As any parent will tell you, when your baby or toddler is cutting teeth, it can be a trying time. Sore gums can cause your child to become irritable, salivate excessively and have a runny nose. Whilst some children breeze through the teething period without any noticeable symptoms, the majority of parents experience fussy days.
However, a study from the Royal Children’s Hospital in Victoria found that 70-85% of Australian parents mistakenly believed teething caused a wide range of health problems. This included fever. Researchers examined the common misconception that teething can cause young children to develop a fever. They analysed studies from eight different countries. It was determined that, whilst teething can make babies feel miserable, it usually won’t make them sick.
While the study, published in the March 2016 Paediatrics “Signs and Symptoms of Primary Tooth Eruption: a Meta-Analysis” (published online Feb. 18), found that a slight increase in temperature was detected on the day that the tooth erupted, the increase didn’t constitute a true fever (a body temperature of 38 C or over). Furthermore it was not present in the weeks or months prior to the tooth appearing as some parents assumed. The authors pointed out that this was important because if a child develops a true fever, assuming that the cause is teething may lead doctors or parents to miss possible illness or infection that requires treatment.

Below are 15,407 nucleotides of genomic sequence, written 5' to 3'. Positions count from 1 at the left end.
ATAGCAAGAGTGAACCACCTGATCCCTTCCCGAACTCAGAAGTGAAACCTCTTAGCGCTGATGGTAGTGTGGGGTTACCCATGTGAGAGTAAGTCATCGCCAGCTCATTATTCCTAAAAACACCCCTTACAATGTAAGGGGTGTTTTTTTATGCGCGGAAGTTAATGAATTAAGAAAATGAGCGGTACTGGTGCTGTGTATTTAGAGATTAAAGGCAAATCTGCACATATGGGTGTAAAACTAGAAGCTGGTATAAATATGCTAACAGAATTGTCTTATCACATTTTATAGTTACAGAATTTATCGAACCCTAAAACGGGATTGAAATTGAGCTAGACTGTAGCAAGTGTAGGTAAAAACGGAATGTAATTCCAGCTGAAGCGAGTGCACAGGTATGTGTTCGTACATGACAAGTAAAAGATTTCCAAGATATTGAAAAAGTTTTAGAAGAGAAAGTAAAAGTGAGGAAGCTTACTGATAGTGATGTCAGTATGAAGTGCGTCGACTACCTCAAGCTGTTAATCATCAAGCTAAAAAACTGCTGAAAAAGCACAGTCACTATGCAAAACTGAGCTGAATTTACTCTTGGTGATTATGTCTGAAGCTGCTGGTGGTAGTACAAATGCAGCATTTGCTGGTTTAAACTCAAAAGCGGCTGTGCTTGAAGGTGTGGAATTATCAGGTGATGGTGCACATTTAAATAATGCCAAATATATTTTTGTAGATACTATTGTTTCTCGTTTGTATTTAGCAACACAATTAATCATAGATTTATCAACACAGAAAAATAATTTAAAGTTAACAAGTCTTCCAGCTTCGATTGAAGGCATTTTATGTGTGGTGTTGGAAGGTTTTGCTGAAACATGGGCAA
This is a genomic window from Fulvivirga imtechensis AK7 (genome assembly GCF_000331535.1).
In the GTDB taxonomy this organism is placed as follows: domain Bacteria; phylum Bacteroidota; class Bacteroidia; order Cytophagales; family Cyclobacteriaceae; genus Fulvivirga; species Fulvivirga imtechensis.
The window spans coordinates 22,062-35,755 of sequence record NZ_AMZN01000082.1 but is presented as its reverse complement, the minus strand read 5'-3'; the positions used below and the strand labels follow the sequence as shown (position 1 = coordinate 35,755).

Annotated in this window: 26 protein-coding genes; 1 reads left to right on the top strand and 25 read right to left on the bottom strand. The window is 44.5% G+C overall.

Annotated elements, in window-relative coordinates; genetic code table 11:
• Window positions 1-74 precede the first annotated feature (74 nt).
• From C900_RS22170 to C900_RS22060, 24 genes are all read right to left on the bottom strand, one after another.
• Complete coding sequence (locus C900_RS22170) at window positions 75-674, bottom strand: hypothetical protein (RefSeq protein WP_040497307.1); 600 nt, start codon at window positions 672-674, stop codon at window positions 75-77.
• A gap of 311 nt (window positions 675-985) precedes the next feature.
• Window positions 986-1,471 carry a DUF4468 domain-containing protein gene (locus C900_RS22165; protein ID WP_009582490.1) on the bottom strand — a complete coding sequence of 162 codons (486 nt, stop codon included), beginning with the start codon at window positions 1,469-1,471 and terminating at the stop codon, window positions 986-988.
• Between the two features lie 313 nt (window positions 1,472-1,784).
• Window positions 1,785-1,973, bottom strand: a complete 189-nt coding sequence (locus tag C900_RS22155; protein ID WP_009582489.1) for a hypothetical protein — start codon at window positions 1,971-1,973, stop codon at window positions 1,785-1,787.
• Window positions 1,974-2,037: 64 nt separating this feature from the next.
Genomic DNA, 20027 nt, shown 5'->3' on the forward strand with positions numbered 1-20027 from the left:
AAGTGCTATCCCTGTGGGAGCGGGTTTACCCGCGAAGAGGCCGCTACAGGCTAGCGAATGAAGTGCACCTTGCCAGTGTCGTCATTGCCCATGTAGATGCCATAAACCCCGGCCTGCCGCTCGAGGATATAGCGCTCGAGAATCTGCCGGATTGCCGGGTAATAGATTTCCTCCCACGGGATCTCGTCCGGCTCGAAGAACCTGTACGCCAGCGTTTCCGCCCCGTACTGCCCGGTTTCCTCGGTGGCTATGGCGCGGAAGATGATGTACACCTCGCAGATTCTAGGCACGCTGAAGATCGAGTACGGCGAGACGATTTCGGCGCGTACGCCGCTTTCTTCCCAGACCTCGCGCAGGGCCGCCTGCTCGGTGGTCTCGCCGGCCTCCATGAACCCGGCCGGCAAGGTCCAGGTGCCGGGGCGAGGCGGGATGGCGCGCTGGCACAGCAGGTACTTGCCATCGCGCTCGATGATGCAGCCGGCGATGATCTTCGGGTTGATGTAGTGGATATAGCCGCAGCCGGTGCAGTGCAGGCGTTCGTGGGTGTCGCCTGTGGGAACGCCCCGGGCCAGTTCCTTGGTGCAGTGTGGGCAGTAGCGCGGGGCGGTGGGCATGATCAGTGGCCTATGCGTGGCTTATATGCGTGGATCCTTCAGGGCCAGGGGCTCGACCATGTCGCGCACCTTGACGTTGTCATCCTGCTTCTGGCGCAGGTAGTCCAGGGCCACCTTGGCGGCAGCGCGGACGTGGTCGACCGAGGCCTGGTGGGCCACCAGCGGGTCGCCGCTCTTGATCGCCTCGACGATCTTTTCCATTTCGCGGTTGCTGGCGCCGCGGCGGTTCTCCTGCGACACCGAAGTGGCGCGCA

Emali’s policy extract relating to Paracetamol and Ibuprofen:
As recommended by the Department of Education Children’s Services, Paracetamol and Ibuprofen will not be administered by any staff member at the centre. Paracetamol and Ibuprofen can mask signs and symptoms of serious illness or injury. Due to this, educators must not give Paracetamol or Ibuprofen as a standard first aid response to fever. If a child is in need of Paracetamol or Ibuprofen, then this suggests that they are not well enough to participate in the centre’s program. Therefore the child is not well enough to be in care.
The fact is the teething period also coincides with a period small children are prone to viral infections. If your child has a fever, temperature over 38 C, we recommend making a visit to your GP.
The information provided on this site is intended for your general knowledge only. Therefore it is not a substitute for professional medical advice or treatment for specific medical conditions. You should not use this information to diagnose or treat a health problem without consulting with a qualified healthcare provider.